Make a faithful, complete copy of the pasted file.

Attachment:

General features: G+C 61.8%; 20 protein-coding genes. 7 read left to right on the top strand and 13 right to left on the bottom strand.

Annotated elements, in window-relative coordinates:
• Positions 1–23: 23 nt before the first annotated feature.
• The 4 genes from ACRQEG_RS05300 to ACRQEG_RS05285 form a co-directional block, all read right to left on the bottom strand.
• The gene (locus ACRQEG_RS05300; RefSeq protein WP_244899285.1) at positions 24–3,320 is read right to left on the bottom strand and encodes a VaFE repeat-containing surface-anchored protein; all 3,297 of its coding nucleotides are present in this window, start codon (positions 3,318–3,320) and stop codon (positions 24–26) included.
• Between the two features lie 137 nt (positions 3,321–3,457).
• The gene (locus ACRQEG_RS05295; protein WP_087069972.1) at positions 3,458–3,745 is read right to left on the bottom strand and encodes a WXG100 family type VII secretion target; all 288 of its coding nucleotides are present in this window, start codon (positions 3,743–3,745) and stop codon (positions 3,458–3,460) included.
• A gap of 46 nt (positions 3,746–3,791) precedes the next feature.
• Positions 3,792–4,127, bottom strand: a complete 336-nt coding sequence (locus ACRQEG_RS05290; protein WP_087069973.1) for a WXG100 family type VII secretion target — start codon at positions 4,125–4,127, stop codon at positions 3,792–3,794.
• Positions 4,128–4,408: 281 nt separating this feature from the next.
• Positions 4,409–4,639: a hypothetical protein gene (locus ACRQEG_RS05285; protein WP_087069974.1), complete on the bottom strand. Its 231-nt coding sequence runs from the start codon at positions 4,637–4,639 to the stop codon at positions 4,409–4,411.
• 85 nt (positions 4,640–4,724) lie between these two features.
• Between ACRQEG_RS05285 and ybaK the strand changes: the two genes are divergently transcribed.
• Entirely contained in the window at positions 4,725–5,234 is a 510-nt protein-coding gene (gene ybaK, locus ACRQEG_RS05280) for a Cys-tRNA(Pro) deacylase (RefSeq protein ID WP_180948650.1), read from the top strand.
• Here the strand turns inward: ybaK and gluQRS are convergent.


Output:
General features: G+C 61.8%; 20 protein-coding genes. 7 read left to right on the top strand and 13 right to left on the bottom strand.

Annotated elements, in window-relative coordinates:
• Positions 1–23: 23 nt before the first annotated feature.
• The 4 genes from ACRQEG_RS05300 to ACRQEG_RS05285 form a co-directional block, all read right to left on the bottom strand.
• The gene (locus ACRQEG_RS05300; RefSeq protein WP_244899285.1) at positions 24–3,320 is read right to left on the bottom strand and encodes a VaFE repeat-containing surface-anchored protein; all 3,297 of its coding nucleotides are present in this window, start codon (positions 3,318–3,320) and stop codon (positions 24–26) included.
• Between the two features lie 137 nt (positions 3,321–3,457).
• The gene (locus ACRQEG_RS05295; protein WP_087069972.1) at positions 3,458–3,745 is read right to left on the bottom strand and encodes a WXG100 family type VII secretion target; all 288 of its coding nucleotides are present in this window, start codon (positions 3,743–3,745) and stop codon (positions 3,458–3,460) included.
• A gap of 46 nt (positions 3,746–3,791) precedes the next feature.
• Positions 3,792–4,127, bottom strand: a complete 336-nt coding sequence (locus ACRQEG_RS05290; protein WP_087069973.1) for a WXG100 family type VII secretion target — start codon at positions 4,125–4,127, stop codon at positions 3,792–3,794.
• Positions 4,128–4,408: 281 nt separating this feature from the next.
• Positions 4,409–4,639: a hypothetical protein gene (locus ACRQEG_RS05285; protein WP_087069974.1), complete on the bottom strand. Its 231-nt coding sequence runs from the start codon at positions 4,637–4,639 to the stop codon at positions 4,409–4,411.
• 85 nt (positions 4,640–4,724) lie between these two features.
• Between ACRQEG_RS05285 and ybaK the strand changes: the two genes are divergently transcribed.
• Entirely contained in the window at positions 4,725–5,234 is a 510-nt protein-coding gene (gene ybaK, locus ACRQEG_RS05280) for a Cys-tRNA(Pro) deacylase (RefSeq protein ID WP_180948650.1), read from the top strand.
• Here the strand turns inward: ybaK and gluQRS are convergent.